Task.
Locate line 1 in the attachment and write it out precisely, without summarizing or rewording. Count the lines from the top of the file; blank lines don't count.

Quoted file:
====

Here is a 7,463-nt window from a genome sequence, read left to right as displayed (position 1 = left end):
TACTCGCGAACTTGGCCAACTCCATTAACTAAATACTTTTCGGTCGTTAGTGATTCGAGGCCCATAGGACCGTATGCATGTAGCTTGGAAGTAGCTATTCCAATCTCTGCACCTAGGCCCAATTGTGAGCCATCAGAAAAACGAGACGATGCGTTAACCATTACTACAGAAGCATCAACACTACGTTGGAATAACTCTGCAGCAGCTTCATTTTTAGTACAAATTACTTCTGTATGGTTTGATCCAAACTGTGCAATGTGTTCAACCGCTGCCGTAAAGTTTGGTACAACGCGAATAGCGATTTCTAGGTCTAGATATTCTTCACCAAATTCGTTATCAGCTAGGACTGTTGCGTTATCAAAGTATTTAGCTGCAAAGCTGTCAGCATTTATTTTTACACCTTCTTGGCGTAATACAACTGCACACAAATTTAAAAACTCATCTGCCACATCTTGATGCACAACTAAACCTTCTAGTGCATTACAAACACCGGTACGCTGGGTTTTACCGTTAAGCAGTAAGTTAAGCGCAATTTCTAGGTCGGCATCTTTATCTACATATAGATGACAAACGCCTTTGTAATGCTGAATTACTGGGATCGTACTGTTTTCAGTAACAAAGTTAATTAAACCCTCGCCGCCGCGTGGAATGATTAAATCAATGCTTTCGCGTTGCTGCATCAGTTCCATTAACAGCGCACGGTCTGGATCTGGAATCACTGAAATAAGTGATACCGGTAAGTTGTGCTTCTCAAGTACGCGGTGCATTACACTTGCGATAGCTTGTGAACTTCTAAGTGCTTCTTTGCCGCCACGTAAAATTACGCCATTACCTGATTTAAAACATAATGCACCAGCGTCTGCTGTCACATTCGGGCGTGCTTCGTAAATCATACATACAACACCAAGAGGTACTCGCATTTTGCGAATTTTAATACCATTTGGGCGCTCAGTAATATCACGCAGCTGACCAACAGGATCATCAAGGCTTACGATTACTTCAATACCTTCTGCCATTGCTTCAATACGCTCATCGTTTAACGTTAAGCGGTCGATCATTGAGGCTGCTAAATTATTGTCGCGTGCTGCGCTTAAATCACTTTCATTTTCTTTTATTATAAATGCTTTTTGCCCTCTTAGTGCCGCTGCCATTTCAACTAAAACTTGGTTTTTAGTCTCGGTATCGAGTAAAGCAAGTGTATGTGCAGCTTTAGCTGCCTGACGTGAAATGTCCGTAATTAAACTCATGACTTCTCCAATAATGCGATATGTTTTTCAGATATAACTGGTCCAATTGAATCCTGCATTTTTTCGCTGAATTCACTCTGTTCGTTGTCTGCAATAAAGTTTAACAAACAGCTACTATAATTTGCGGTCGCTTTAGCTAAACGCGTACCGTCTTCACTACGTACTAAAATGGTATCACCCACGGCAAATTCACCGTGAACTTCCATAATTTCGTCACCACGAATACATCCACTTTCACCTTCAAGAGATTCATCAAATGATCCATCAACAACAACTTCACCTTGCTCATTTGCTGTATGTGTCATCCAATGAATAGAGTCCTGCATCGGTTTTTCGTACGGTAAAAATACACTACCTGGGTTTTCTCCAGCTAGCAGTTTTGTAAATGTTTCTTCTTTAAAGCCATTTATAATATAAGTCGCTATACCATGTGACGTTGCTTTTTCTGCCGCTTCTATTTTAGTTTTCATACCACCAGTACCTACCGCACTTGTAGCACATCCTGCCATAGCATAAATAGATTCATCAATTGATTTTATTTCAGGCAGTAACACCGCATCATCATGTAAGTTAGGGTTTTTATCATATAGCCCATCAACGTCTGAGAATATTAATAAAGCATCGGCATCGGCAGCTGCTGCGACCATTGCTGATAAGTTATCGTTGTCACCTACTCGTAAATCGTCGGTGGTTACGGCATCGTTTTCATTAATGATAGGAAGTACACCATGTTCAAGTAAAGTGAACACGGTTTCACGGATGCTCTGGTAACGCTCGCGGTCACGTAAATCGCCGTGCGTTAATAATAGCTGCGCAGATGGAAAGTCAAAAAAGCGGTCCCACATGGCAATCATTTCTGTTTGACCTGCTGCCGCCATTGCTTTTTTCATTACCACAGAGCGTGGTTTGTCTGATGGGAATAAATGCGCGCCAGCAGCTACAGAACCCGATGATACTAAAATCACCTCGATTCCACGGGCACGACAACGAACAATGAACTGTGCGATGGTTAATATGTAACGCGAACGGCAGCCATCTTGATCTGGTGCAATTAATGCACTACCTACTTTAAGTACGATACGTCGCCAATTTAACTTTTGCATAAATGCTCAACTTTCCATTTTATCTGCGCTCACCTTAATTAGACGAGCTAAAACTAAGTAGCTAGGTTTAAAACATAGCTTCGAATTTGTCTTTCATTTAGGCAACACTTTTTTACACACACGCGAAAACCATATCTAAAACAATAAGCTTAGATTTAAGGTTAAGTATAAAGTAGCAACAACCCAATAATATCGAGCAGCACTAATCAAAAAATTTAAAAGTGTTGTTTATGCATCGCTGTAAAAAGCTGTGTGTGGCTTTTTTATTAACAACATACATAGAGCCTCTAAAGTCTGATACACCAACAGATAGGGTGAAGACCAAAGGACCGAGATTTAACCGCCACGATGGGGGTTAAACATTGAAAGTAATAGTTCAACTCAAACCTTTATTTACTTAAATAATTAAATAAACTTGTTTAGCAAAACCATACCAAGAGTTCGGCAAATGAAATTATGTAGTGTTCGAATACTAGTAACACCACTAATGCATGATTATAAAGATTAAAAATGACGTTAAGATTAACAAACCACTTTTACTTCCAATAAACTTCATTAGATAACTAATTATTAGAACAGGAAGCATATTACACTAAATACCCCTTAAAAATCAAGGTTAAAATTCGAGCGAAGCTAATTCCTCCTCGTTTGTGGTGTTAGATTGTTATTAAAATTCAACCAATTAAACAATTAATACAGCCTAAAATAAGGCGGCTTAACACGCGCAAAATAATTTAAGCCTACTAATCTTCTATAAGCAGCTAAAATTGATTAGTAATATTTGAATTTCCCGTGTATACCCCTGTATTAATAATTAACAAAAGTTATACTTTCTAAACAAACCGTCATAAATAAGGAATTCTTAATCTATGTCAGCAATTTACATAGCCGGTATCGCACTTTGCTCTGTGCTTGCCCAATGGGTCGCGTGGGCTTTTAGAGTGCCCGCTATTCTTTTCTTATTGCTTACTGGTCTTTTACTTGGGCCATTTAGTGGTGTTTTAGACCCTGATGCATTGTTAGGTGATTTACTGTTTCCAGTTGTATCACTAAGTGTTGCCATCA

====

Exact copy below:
Here is a 7,463-nt window from a genome sequence, read left to right as displayed (position 1 = left end):